Hi The Good Soldier Svjek,

I agree with you and would have no problem raising armies using them.

All the best,

DC

David Crook said...

Hi Ray,


Firstly, I hope you are well and on the mend.

I like Minifigs and would use them but they look quite dated compared to more modern figure ranges. They look plain odd and old fashioned against such things as Front Rank but let us not lose sight of the massive impact they have had on wargaming as a whole. As you rightly say there are stalwats out there - it is just a case of finding them!

All the best,

DC

David Crook said...

Hi Michael,

I also remember with fondness those big old catalogues - and the thrill as one dropped through your post box! I have not seen how the figures look today and suspect that you are right given that he moulds are probably quite mature. Most of the Minifigs that Eric has would have been acquired during their heyday - mid to late 1970s - so despite being old are quite crisp.

All the best,

DC

David Crook said...

Hi Ian,

Ebay will undoubtedly feature at some point but to begin with I want to see how far I can get on a collection/delivery basis. Shipping overseas I will be expensive given the amount of figures we are talking about but may still be attractive to devotees.

We will have to see how it plays out.

All the best,

DC

Robbie Rodiss said...

Good post David, I came full circle re Mini Figs after seeing them as a poor man's wargames figures for many years. Now, well I was lucky enough to buy a lot of ECW Mini Fig castings very cheaply a couple of weeks ago and am mixing them with my Hinchliffe ECW for my latest project. They are just different to paint than the Hinchliffe which to be honest isnt a problem, I just line them more. Ive yet to tackle some of their notorious horses but the actual cavalrymen are lovely sculpts.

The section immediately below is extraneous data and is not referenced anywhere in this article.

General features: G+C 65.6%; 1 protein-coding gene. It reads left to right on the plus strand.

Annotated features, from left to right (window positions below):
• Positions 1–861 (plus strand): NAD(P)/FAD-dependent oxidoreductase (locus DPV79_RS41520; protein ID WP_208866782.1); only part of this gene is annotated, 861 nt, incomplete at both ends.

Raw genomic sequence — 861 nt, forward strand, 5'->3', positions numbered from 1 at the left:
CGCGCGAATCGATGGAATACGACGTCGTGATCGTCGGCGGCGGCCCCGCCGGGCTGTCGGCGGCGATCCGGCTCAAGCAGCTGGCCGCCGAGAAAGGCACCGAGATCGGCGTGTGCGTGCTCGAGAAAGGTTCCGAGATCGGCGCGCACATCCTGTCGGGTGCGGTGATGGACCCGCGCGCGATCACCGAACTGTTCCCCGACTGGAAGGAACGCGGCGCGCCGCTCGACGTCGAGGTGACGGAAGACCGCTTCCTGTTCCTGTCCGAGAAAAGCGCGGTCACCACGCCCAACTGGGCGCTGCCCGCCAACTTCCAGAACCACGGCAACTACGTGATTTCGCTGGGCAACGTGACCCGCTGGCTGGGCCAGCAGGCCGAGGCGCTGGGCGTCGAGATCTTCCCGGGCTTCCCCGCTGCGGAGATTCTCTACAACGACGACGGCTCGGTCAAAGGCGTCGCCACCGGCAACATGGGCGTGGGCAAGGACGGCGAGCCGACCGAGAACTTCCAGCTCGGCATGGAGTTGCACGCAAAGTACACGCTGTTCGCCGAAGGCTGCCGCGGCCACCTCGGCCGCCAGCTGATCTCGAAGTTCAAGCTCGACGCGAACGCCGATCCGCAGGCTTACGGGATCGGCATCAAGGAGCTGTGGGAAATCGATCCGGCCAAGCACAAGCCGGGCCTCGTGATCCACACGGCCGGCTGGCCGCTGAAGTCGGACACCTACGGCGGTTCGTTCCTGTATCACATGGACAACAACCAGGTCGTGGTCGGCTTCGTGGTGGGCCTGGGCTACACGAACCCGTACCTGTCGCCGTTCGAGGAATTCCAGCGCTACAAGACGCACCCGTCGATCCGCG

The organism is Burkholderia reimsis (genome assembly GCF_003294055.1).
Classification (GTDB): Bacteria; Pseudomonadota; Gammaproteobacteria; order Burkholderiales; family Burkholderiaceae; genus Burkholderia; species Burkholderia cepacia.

Steve-the-Wargamer said...

I'm a Minifigs 25mm fan.. I give you ==> https://steve-the-wargamer.blogspot.com/p/blog-page_9.html#Armies%20and%20Regiments :o))

David Crook said...

Hi Steve,

Huzzah! I would quite cheerfully use Minifigs for all my gaming needs so it is good to see someone else keeping the faith! There is an awful lot of Minifigs in this collection - mind you there is even more Front Rank etc!

I remember seeing a full page advert for the Minifigs AWI range in one of the magazines years ago and being gobsmacked by the extent of their coverage.

All the best,

DC

David Crook said...

Hi Robbie,

Two very good gaming chums of mine used to produce some quite stunning paint jobs using Minifigs 25mms and so it is certainly possible to do as you suggested to fit them in. If I am honest I am not convinced that the painting is the problem - more likely the very different style of Minifigs not fitting in with contemporary models as well.

I used to like the ECW range although I have never gained the period.

All the best,

DC

Steve-the-Wargamer said...

DC.. I think the guys have it really.. there's nothing wrong with the range.. far from it... it's just the style is no longer fashionable... I still buy and use their 15mm Marlburian infantry as the sculpt is elegant to the point of beautiful, but even with a collection like the 25mm AWI one that I have, I can't see me buying any more... when I looked at figure ranges at the start of my ECW project I discounted the 25mm Minifigs (style aside, buying new they are quite expensive) and that despite some of my favourite memories being of going to the factory shop down in Northam Rd in Southampton.. magic!

David Crook said...

Hi Steve,

In my opinion I reckon that Caliver Books may have missed a bit of a trick with their pricing of the Minifigs range as, to be honest, I think they are currently too dear. I appreciate that metal and labour costs are the same as for other manufacturers but then how does Spencer Smith produce their 30mm old school range as cheaply as they do? Probably not a good example as I believe that Peter is a one man band. If it costs as much for a Minifigs 25mm figures as it does for a Front Rank equivalent then I reckon most gamers would opt for the latter.

If I can get some mileage from the 18th century Minifigs in Erics collection in terms of suffient to build armies then I would certainly look to do so. That way buying the odd full priced figure from Caliver would not seem so daunting.

All the best and many thanks for flying the Minifigs flag!

DC